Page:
Thursday, October 31, 2013

Are Taxes a Form of Theft?

Are Taxes Theft? and

Tom’s previous post was blunt: Simple Solution: Raise taxes! Some readers commented that taxes should, in addition, be PROGRESSIVE. This means that the more you make, the greater PROPORTION of your income you should hand over to the government - not just a larger ABSOLUTE amount. Steve called himself an “Eisenhower Republican and a conservative.” He agreed with Eisenhower, during whose presidency the top marginal tax rate was over 90%.

We want to pursue this. For the sake of argument, let’s talk about a group, which we shall call the “$10 million+ a year club.”

Personally, if we were members of this club, we would be fine with what Steve, the “Eisenhower Republican” said, above. We wouldn’t mind handing over $9 million of our earnings each year, and live on the remaining one million.

How many people are there in the “$10 million+ a year club”? Anecdotally, we hear about the many NBA, NFL and MLB players who are there, along with dozens of Hollywood superstars, and of course thousands of business executives and assorted other professionals.

According to the Tax Foundation, in 2009, 8,274 Americans reported more than $10 million in AGI. The number of people who make $10 million or more GROSS is much larger. Also, the number of deca-millionaires has increased since 2009, and of course some percentage of this group earns more than $10 million.

Whatever the number of people in this group, the question is: How big should their tax bite be? You might feel that 90% or more is excessive. A radical might even say that ALL taxation is theft. He would say that whenever the government taxes you, it is in fact STEALING from you, because the money is YOURS. You earned it. On its face, this sounds like a reasonable argument. But is all that money really yours? Did you really earn it?

This varies. Many members of the $10 million+ a year club did no more “earn” their money than do millions of others who make only $25,000 or $50,000 a year. Sometimes, the $10 million is “earned” the way one wins the lottery - through luck. Often, it comes through inheritance, connections, and cheating or outright crime, such as insider trading.

True, for some it is due to exceptional talent, dedication and hard work (e.g. the super-athlete, the super-star, the founder of a successful business). Hard work and dedication CAN play a role. But there are many other factors. So, have most members of the $10 million+ a year club earned their fortune?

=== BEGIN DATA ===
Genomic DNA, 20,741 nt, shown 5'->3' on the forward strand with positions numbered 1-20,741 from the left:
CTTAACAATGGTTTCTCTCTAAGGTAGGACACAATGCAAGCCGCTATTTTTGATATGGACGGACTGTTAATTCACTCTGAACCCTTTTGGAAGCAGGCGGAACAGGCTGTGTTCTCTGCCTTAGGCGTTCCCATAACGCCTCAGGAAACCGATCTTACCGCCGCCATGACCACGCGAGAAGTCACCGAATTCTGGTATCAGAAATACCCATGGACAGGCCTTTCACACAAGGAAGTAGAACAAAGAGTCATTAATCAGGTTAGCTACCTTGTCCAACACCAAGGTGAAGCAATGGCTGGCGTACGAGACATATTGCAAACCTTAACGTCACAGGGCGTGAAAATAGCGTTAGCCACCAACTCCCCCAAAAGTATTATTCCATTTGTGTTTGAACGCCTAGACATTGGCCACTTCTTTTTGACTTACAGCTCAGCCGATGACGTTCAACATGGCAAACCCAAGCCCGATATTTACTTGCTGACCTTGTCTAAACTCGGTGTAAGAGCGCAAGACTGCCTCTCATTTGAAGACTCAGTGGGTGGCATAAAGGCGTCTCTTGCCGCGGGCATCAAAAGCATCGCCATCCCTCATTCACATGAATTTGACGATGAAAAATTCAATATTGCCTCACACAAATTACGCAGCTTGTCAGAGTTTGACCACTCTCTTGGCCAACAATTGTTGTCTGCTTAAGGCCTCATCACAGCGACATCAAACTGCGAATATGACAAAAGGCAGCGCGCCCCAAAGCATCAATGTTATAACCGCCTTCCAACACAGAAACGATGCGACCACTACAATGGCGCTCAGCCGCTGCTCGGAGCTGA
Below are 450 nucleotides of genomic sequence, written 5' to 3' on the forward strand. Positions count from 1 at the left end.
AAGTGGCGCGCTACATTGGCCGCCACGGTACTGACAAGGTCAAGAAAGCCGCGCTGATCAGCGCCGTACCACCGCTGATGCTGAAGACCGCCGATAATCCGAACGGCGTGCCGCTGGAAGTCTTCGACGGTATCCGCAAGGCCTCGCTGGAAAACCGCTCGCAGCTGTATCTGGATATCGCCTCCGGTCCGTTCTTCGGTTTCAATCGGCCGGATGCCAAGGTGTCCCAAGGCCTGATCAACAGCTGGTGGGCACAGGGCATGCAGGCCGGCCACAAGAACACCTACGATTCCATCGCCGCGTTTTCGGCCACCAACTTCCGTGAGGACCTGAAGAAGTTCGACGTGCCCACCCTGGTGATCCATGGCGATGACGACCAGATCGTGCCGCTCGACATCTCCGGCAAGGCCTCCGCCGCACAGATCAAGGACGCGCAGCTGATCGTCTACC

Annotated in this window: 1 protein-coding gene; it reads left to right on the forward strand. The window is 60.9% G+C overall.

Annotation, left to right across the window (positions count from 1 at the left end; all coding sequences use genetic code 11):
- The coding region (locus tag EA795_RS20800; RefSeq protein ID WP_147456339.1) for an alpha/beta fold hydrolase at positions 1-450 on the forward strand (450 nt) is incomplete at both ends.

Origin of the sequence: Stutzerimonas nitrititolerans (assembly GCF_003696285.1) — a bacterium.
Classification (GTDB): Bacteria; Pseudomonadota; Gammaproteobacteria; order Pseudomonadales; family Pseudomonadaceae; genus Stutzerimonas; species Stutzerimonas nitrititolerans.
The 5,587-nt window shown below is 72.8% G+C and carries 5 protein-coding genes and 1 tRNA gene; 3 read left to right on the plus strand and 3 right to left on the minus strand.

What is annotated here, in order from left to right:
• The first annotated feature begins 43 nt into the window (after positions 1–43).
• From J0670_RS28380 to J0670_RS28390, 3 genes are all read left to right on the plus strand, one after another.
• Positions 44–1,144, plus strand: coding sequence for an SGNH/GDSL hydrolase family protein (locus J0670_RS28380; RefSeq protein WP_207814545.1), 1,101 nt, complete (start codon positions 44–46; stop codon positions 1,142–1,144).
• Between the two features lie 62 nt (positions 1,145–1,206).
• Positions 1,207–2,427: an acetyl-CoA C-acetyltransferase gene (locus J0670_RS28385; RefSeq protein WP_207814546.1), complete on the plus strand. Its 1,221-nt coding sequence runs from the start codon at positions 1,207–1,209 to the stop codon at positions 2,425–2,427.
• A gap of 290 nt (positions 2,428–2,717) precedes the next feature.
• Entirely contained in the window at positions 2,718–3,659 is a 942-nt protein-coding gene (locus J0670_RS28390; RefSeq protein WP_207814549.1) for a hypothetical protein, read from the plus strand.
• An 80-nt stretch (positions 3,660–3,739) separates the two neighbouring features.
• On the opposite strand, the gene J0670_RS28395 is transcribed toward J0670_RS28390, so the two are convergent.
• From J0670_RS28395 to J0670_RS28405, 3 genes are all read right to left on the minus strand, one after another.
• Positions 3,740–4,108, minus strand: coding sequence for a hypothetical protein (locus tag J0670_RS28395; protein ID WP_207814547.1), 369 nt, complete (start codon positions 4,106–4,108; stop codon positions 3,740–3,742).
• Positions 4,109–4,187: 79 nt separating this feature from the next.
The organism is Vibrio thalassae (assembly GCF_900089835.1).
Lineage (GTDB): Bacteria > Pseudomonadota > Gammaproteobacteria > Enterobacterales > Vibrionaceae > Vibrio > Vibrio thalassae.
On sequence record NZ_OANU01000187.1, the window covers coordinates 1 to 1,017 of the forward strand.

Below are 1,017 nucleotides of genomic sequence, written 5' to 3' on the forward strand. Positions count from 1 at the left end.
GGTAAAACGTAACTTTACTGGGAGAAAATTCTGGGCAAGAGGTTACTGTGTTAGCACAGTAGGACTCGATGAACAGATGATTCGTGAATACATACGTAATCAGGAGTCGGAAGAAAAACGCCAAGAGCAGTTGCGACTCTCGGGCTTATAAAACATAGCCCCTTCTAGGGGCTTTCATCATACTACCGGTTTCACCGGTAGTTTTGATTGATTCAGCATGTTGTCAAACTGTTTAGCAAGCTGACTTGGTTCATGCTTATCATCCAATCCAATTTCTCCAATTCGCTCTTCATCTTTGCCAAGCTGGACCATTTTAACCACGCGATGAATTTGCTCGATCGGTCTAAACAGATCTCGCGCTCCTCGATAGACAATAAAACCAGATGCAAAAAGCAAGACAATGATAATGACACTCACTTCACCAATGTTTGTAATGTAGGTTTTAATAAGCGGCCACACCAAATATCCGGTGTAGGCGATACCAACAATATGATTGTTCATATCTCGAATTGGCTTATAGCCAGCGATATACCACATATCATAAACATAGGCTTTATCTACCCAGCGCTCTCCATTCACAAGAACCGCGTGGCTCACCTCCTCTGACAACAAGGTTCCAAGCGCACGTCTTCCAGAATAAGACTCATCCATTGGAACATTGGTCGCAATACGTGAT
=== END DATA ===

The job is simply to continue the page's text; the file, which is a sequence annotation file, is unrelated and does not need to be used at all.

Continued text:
We won’t go so far as to agree with the French Utopian Socialist Pierre-Joseph Proudhon, who said, “Property is theft.” But neither do we agree with the polar opposite, namely that taxation is theft. The question, “how big should the tax bite be?” is a moral question. The answer would have to be based on empirical evidence about how each rich person came to be rich. To what extent are the $10 million you made last year really YOURS? To what extent did you truly EARN that?

Three things seem clear:

1) Many members of the $10 million+ a year club do not deserve their wealth any more than most $25,000-$50,000 earners deserve theirs. The latter do their best every bit as much as the millionaires do.

2) On the other hand, some members of the $10 million+ club make enormous contributions to society through incredible talent and extreme dedication (Think Stephen Jobs). These folks therefore have a moral right to an exceptionally generous income.

3) Taxes must be progressive, and unfortunately, they have become less so over the years, especially in America. Consider the following comparison between the US and the Netherlands.


Getting back to Steve, the Eisenhower Republican, here is how things have gone in the US since the 1950s:

Eisenhower actually did the wealthy a service by raising the highest tax bracket from $200,000 (under Roosevelt) to $400,000. So fewer people were paying the highest rate of 92%. Johnson lowered the marginal tax rate to $75% but also lowered the highest tax bracket to $200,000; so more people paid the highest rate.

The most drastic change in the tax rate was under Reagan. Top income tax rates were slashed from70% to 28%, but these rates applied to lower income levels. Anyone making more than $31,000 paid the same rate of $28%. Under Bush senior, the rate went up to 31%, but only for people making over $87,000, causing fewer people to face that tax. Clinton raised it to 39% for income over $250,000. So it looks like since Reagan not much has changed.

Compare this with Holland, where poor people pay fewer taxes but still pay, whereas here, you don’t pay until you earn $9,000 and the highest tax rate not only is much higher, but also starts at a much lower income level of $75,000 as opposed to $400,000. Before Reagan, the tax system was a lot more progressive in America.

The question is, what percentage of the population pays what rate? We couldn't figure out what % of the population in Holland is poor, middle class or rich. For the US, the figures are as follows: Under $25,000: 35% of population;   $25,000 to $50,000: 36%;  $50,000 to $75,000: 16%;    $75,000 to $100,000: 6%;    $200,000 and more: 7%. You be the judge. leave comment here

© Tom Kando 2013